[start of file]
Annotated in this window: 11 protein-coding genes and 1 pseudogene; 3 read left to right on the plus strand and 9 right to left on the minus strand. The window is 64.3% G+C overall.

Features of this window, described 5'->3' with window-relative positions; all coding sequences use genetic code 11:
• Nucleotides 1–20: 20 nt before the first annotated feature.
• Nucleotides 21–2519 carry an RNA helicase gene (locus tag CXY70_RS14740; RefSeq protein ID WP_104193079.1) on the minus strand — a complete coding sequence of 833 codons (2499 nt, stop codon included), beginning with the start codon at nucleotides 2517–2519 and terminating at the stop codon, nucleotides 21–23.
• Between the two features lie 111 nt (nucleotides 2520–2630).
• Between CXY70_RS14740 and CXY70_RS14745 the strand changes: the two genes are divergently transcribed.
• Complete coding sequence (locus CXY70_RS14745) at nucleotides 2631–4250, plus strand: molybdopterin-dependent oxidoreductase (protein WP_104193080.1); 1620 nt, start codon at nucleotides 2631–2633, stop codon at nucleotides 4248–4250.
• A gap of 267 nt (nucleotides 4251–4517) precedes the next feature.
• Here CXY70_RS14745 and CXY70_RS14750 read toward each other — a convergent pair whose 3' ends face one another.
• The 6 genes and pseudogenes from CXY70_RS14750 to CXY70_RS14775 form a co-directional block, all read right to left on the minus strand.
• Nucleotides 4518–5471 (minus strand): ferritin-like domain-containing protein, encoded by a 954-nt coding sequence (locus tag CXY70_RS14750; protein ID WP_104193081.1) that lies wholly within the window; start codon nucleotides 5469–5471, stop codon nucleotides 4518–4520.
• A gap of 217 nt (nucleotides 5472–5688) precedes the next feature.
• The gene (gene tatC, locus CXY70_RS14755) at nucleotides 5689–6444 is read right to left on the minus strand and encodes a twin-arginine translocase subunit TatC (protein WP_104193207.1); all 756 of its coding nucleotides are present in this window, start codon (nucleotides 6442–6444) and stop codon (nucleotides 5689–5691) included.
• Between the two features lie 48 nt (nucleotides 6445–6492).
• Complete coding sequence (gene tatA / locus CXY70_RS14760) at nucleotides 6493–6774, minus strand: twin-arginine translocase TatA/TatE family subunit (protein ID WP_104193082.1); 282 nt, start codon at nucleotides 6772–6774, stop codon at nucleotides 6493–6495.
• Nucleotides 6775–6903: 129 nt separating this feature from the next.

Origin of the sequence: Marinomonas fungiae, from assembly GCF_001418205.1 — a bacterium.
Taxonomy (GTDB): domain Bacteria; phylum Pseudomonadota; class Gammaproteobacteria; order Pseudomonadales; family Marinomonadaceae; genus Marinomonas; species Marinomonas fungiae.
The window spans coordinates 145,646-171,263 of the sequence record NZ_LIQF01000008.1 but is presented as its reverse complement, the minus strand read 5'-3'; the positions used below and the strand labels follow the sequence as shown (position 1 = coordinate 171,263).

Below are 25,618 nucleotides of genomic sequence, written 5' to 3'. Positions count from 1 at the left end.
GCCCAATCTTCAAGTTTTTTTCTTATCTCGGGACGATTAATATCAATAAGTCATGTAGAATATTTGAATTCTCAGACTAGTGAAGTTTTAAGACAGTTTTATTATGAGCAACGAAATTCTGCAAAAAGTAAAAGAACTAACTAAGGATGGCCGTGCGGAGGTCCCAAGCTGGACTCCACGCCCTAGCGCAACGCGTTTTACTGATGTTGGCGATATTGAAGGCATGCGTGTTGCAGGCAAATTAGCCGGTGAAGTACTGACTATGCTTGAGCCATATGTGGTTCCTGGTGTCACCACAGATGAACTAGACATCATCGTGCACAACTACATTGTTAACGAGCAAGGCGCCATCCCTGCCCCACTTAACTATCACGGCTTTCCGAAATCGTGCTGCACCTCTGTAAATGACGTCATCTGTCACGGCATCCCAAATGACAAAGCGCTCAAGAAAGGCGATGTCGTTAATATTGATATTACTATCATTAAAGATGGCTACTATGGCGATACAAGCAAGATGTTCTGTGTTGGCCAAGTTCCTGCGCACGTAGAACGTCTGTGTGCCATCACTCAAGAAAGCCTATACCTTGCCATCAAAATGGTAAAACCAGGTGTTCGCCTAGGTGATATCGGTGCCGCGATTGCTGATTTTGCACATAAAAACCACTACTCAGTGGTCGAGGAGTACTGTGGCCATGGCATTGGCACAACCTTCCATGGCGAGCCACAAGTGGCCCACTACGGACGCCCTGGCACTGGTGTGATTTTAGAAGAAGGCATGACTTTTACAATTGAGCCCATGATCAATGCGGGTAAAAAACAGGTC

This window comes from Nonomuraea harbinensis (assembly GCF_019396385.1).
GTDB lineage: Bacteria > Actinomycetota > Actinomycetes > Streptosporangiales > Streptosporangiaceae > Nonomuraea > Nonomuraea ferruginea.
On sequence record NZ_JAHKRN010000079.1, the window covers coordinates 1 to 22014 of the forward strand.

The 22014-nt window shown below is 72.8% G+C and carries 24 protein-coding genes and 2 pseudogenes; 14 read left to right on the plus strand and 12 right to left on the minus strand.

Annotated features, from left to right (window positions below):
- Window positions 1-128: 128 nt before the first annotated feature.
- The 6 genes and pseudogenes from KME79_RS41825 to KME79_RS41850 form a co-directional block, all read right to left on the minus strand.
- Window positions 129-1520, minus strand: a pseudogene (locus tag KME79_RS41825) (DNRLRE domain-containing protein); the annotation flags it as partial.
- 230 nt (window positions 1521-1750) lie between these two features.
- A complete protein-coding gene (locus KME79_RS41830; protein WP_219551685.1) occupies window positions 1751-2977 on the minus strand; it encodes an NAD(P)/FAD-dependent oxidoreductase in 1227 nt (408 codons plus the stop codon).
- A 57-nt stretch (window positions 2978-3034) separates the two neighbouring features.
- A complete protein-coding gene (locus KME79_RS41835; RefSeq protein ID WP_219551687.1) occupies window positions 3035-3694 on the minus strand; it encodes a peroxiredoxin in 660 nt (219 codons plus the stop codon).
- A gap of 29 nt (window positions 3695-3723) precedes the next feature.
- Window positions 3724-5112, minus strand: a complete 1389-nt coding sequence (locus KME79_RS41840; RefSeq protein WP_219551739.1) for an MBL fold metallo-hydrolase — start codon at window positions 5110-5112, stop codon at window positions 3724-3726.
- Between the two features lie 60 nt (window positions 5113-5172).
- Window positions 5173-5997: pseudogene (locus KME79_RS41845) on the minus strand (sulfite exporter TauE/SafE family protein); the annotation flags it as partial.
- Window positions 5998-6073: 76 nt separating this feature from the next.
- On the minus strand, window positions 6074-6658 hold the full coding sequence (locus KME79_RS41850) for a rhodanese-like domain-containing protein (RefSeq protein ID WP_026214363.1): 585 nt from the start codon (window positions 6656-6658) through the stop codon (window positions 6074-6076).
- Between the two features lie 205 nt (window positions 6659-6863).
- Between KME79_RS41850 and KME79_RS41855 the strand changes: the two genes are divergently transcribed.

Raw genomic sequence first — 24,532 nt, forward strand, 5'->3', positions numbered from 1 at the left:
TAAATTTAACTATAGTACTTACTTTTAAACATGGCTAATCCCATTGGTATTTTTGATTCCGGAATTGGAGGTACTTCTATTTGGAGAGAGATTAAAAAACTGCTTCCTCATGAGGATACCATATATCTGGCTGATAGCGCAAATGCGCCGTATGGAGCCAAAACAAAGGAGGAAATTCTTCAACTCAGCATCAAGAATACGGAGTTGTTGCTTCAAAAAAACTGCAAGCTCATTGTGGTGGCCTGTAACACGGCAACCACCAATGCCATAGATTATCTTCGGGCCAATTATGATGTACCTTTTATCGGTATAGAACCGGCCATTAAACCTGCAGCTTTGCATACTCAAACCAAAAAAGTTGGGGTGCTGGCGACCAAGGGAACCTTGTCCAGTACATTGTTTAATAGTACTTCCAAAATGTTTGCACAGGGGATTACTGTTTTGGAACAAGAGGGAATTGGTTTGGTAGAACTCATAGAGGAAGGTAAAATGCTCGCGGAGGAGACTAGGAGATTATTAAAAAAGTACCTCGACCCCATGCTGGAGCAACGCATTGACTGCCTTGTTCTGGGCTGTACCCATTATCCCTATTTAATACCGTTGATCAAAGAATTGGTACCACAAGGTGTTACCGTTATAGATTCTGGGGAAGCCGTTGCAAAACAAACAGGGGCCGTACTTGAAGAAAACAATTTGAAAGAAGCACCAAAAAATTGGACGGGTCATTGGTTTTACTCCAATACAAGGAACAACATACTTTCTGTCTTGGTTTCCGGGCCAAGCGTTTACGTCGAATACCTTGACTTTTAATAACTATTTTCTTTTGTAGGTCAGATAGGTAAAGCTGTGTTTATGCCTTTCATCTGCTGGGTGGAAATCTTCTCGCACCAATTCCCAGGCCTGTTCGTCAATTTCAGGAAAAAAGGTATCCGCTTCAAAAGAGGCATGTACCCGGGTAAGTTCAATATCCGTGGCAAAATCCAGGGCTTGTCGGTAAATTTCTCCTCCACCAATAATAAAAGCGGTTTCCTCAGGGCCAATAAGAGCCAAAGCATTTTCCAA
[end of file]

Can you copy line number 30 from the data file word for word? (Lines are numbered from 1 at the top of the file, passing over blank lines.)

- 230 nt (window positions 1521-1750) lie between these two features.